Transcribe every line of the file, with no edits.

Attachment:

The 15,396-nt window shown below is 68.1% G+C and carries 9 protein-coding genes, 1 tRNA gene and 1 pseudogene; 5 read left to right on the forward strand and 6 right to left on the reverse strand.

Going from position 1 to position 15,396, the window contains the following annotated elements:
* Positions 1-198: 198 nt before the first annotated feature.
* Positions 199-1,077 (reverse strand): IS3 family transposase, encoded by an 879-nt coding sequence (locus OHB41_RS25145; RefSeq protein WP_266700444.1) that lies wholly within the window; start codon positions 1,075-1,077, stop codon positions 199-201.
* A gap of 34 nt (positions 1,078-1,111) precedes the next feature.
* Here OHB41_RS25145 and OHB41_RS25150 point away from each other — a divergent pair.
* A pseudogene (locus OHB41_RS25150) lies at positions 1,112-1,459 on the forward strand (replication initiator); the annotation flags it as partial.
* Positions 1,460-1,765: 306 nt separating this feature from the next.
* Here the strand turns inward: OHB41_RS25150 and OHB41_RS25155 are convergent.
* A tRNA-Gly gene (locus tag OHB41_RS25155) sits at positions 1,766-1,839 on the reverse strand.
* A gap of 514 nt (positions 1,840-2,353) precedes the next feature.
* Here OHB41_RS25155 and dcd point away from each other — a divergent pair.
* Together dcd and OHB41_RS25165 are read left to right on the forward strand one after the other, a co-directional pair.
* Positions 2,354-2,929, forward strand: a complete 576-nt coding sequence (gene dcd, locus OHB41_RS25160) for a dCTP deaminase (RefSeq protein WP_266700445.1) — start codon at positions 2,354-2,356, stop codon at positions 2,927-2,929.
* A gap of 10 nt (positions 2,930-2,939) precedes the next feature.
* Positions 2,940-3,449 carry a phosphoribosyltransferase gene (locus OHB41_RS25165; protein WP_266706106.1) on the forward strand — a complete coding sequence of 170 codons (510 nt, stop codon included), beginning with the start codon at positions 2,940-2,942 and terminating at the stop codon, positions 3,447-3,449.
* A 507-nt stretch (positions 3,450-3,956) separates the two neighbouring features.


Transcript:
The 15,396-nt window shown below is 68.1% G+C and carries 9 protein-coding genes, 1 tRNA gene and 1 pseudogene; 5 read left to right on the forward strand and 6 right to left on the reverse strand.

Going from position 1 to position 15,396, the window contains the following annotated elements:
* Positions 1-198: 198 nt before the first annotated feature.
* Positions 199-1,077 (reverse strand): IS3 family transposase, encoded by an 879-nt coding sequence (locus OHB41_RS25145; RefSeq protein WP_266700444.1) that lies wholly within the window; start codon positions 1,075-1,077, stop codon positions 199-201.
* A gap of 34 nt (positions 1,078-1,111) precedes the next feature.
* Here OHB41_RS25145 and OHB41_RS25150 point away from each other — a divergent pair.
* A pseudogene (locus OHB41_RS25150) lies at positions 1,112-1,459 on the forward strand (replication initiator); the annotation flags it as partial.
* Positions 1,460-1,765: 306 nt separating this feature from the next.
* Here the strand turns inward: OHB41_RS25150 and OHB41_RS25155 are convergent.
* A tRNA-Gly gene (locus tag OHB41_RS25155) sits at positions 1,766-1,839 on the reverse strand.
* A gap of 514 nt (positions 1,840-2,353) precedes the next feature.
* Here OHB41_RS25155 and dcd point away from each other — a divergent pair.
* Together dcd and OHB41_RS25165 are read left to right on the forward strand one after the other, a co-directional pair.
* Positions 2,354-2,929, forward strand: a complete 576-nt coding sequence (gene dcd, locus OHB41_RS25160) for a dCTP deaminase (RefSeq protein WP_266700445.1) — start codon at positions 2,354-2,356, stop codon at positions 2,927-2,929.
* A gap of 10 nt (positions 2,930-2,939) precedes the next feature.
* Positions 2,940-3,449 carry a phosphoribosyltransferase gene (locus OHB41_RS25165; protein WP_266706106.1) on the forward strand — a complete coding sequence of 170 codons (510 nt, stop codon included), beginning with the start codon at positions 2,940-2,942 and terminating at the stop codon, positions 3,447-3,449.
* A 507-nt stretch (positions 3,450-3,956) separates the two neighbouring features.